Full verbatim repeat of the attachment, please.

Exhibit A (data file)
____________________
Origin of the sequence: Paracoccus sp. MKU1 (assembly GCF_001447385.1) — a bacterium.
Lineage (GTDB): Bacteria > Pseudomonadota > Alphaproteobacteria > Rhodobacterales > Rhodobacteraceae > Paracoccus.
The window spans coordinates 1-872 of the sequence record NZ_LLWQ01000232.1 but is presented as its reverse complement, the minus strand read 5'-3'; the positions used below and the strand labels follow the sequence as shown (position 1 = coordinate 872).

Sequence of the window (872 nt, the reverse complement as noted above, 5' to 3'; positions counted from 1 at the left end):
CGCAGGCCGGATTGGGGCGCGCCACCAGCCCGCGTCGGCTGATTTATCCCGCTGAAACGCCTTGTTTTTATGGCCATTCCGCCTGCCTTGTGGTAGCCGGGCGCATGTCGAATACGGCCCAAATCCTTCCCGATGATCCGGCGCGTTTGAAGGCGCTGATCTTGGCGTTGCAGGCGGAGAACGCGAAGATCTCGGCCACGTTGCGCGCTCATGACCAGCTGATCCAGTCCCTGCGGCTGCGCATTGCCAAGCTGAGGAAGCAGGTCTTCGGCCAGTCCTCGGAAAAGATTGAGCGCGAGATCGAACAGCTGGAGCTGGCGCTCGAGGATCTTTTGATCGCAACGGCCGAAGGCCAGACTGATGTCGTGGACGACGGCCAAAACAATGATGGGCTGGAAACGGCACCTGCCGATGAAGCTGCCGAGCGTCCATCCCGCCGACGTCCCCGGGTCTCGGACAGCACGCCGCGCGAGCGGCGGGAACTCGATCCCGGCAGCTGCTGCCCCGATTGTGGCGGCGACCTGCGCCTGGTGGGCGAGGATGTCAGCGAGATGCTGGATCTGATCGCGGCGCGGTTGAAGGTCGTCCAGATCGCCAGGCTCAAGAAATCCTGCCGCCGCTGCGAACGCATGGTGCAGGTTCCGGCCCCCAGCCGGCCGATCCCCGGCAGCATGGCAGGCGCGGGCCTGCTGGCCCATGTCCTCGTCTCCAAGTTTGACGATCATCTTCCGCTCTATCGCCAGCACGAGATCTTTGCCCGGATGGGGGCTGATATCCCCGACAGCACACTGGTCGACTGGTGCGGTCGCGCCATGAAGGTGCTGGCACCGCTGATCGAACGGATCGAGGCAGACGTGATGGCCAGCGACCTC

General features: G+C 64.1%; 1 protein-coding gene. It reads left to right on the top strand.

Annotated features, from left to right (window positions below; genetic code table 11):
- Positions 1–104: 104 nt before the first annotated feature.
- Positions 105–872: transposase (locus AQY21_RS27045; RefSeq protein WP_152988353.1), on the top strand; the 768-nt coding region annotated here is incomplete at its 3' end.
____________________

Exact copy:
Origin of the sequence: Paracoccus sp. MKU1 (assembly GCF_001447385.1) — a bacterium.
Lineage (GTDB): Bacteria > Pseudomonadota > Alphaproteobacteria > Rhodobacterales > Rhodobacteraceae > Paracoccus.
The window spans coordinates 1-872 of the sequence record NZ_LLWQ01000232.1 but is presented as its reverse complement, the minus strand read 5'-3'; the positions used below and the strand labels follow the sequence as shown (position 1 = coordinate 872).

Sequence of the window (872 nt, the reverse complement as noted above, 5' to 3'; positions counted from 1 at the left end):
CGCAGGCCGGATTGGGGCGCGCCACCAGCCCGCGTCGGCTGATTTATCCCGCTGAAACGCCTTGTTTTTATGGCCATTCCGCCTGCCTTGTGGTAGCCGGGCGCATGTCGAATACGGCCCAAATCCTTCCCGATGATCCGGCGCGTTTGAAGGCGCTGATCTTGGCGTTGCAGGCGGAGAACGCGAAGATCTCGGCCACGTTGCGCGCTCATGACCAGCTGATCCAGTCCCTGCGGCTGCGCATTGCCAAGCTGAGGAAGCAGGTCTTCGGCCAGTCCTCGGAAAAGATTGAGCGCGAGATCGAACAGCTGGAGCTGGCGCTCGAGGATCTTTTGATCGCAACGGCCGAAGGCCAGACTGATGTCGTGGACGACGGCCAAAACAATGATGGGCTGGAAACGGCACCTGCCGATGAAGCTGCCGAGCGTCCATCCCGCCGACGTCCCCGGGTCTCGGACAGCACGCCGCGCGAGCGGCGGGAACTCGATCCCGGCAGCTGCTGCCCCGATTGTGGCGGCGACCTGCGCCTGGTGGGCGAGGATGTCAGCGAGATGCTGGATCTGATCGCGGCGCGGTTGAAGGTCGTCCAGATCGCCAGGCTCAAGAAATCCTGCCGCCGCTGCGAACGCATGGTGCAGGTTCCGGCCCCCAGCCGGCCGATCCCCGGCAGCATGGCAGGCGCGGGCCTGCTGGCCCATGTCCTCGTCTCCAAGTTTGACGATCATCTTCCGCTCTATCGCCAGCACGAGATCTTTGCCCGGATGGGGGCTGATATCCCCGACAGCACACTGGTCGACTGGTGCGGTCGCGCCATGAAGGTGCTGGCACCGCTGATCGAACGGATCGAGGCAGACGTGATGGCCAGCGACCTC

General features: G+C 64.1%; 1 protein-coding gene. It reads left to right on the top strand.

Annotated features, from left to right (window positions below; genetic code table 11):
- Positions 1–104: 104 nt before the first annotated feature.
- Positions 105–872: transposase (locus AQY21_RS27045; RefSeq protein WP_152988353.1), on the top strand; the 768-nt coding region annotated here is incomplete at its 3' end.